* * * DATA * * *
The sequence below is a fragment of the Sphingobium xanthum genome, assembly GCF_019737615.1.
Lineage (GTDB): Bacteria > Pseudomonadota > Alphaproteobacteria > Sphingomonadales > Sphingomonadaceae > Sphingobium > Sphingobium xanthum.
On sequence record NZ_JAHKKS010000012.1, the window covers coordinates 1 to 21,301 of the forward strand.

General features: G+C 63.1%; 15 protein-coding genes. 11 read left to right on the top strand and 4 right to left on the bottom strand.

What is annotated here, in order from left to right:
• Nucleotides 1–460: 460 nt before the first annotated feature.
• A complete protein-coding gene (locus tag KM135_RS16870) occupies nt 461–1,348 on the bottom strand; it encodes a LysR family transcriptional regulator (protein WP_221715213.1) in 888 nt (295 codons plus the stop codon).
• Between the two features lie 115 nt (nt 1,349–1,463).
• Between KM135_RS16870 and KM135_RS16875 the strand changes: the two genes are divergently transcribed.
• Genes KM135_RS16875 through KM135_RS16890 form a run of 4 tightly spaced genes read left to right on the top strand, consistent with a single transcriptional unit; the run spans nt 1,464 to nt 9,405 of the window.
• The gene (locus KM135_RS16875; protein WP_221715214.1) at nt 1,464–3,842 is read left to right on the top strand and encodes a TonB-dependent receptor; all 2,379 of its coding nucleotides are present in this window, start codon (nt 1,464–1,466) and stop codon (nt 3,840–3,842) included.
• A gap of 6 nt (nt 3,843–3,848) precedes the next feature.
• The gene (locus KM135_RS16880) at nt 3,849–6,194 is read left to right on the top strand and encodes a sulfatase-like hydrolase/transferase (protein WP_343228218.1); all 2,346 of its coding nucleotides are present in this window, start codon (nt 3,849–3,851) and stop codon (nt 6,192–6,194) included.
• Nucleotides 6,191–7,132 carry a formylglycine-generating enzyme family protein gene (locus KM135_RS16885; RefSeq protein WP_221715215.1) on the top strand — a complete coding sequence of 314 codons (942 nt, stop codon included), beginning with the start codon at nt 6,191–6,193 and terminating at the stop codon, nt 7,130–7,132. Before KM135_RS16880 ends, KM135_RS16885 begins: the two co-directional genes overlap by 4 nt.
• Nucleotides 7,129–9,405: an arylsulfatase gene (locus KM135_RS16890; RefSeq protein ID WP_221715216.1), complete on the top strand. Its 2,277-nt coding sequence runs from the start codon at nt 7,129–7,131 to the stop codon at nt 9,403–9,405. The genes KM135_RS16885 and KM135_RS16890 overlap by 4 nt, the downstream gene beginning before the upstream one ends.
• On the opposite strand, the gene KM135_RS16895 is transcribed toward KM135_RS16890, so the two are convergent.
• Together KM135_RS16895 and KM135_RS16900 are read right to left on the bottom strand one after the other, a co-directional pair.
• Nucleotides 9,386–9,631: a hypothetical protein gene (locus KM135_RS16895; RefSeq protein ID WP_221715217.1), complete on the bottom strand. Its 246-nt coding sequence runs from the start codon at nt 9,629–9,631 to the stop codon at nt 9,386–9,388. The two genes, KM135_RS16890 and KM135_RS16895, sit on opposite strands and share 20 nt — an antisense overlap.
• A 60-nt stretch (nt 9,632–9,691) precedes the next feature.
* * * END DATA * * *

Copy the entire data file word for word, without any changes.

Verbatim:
The sequence below is a fragment of the Sphingobium xanthum genome, assembly GCF_019737615.1.
Lineage (GTDB): Bacteria > Pseudomonadota > Alphaproteobacteria > Sphingomonadales > Sphingomonadaceae > Sphingobium > Sphingobium xanthum.
On sequence record NZ_JAHKKS010000012.1, the window covers coordinates 1 to 21,301 of the forward strand.

General features: G+C 63.1%; 15 protein-coding genes. 11 read left to right on the top strand and 4 right to left on the bottom strand.

What is annotated here, in order from left to right:
• Nucleotides 1–460: 460 nt before the first annotated feature.
• A complete protein-coding gene (locus tag KM135_RS16870) occupies nt 461–1,348 on the bottom strand; it encodes a LysR family transcriptional regulator (protein WP_221715213.1) in 888 nt (295 codons plus the stop codon).
• Between the two features lie 115 nt (nt 1,349–1,463).
• Between KM135_RS16870 and KM135_RS16875 the strand changes: the two genes are divergently transcribed.
• Genes KM135_RS16875 through KM135_RS16890 form a run of 4 tightly spaced genes read left to right on the top strand, consistent with a single transcriptional unit; the run spans nt 1,464 to nt 9,405 of the window.
• The gene (locus KM135_RS16875; protein WP_221715214.1) at nt 1,464–3,842 is read left to right on the top strand and encodes a TonB-dependent receptor; all 2,379 of its coding nucleotides are present in this window, start codon (nt 1,464–1,466) and stop codon (nt 3,840–3,842) included.
• A gap of 6 nt (nt 3,843–3,848) precedes the next feature.
• The gene (locus KM135_RS16880) at nt 3,849–6,194 is read left to right on the top strand and encodes a sulfatase-like hydrolase/transferase (protein WP_343228218.1); all 2,346 of its coding nucleotides are present in this window, start codon (nt 3,849–3,851) and stop codon (nt 6,192–6,194) included.
• Nucleotides 6,191–7,132 carry a formylglycine-generating enzyme family protein gene (locus KM135_RS16885; RefSeq protein WP_221715215.1) on the top strand — a complete coding sequence of 314 codons (942 nt, stop codon included), beginning with the start codon at nt 6,191–6,193 and terminating at the stop codon, nt 7,130–7,132. Before KM135_RS16880 ends, KM135_RS16885 begins: the two co-directional genes overlap by 4 nt.
• Nucleotides 7,129–9,405: an arylsulfatase gene (locus KM135_RS16890; RefSeq protein ID WP_221715216.1), complete on the top strand. Its 2,277-nt coding sequence runs from the start codon at nt 7,129–7,131 to the stop codon at nt 9,403–9,405. The genes KM135_RS16885 and KM135_RS16890 overlap by 4 nt, the downstream gene beginning before the upstream one ends.
• On the opposite strand, the gene KM135_RS16895 is transcribed toward KM135_RS16890, so the two are convergent.
• Together KM135_RS16895 and KM135_RS16900 are read right to left on the bottom strand one after the other, a co-directional pair.
• Nucleotides 9,386–9,631: a hypothetical protein gene (locus KM135_RS16895; RefSeq protein ID WP_221715217.1), complete on the bottom strand. Its 246-nt coding sequence runs from the start codon at nt 9,629–9,631 to the stop codon at nt 9,386–9,388. The two genes, KM135_RS16890 and KM135_RS16895, sit on opposite strands and share 20 nt — an antisense overlap.
• A 60-nt stretch (nt 9,632–9,691) precedes the next feature.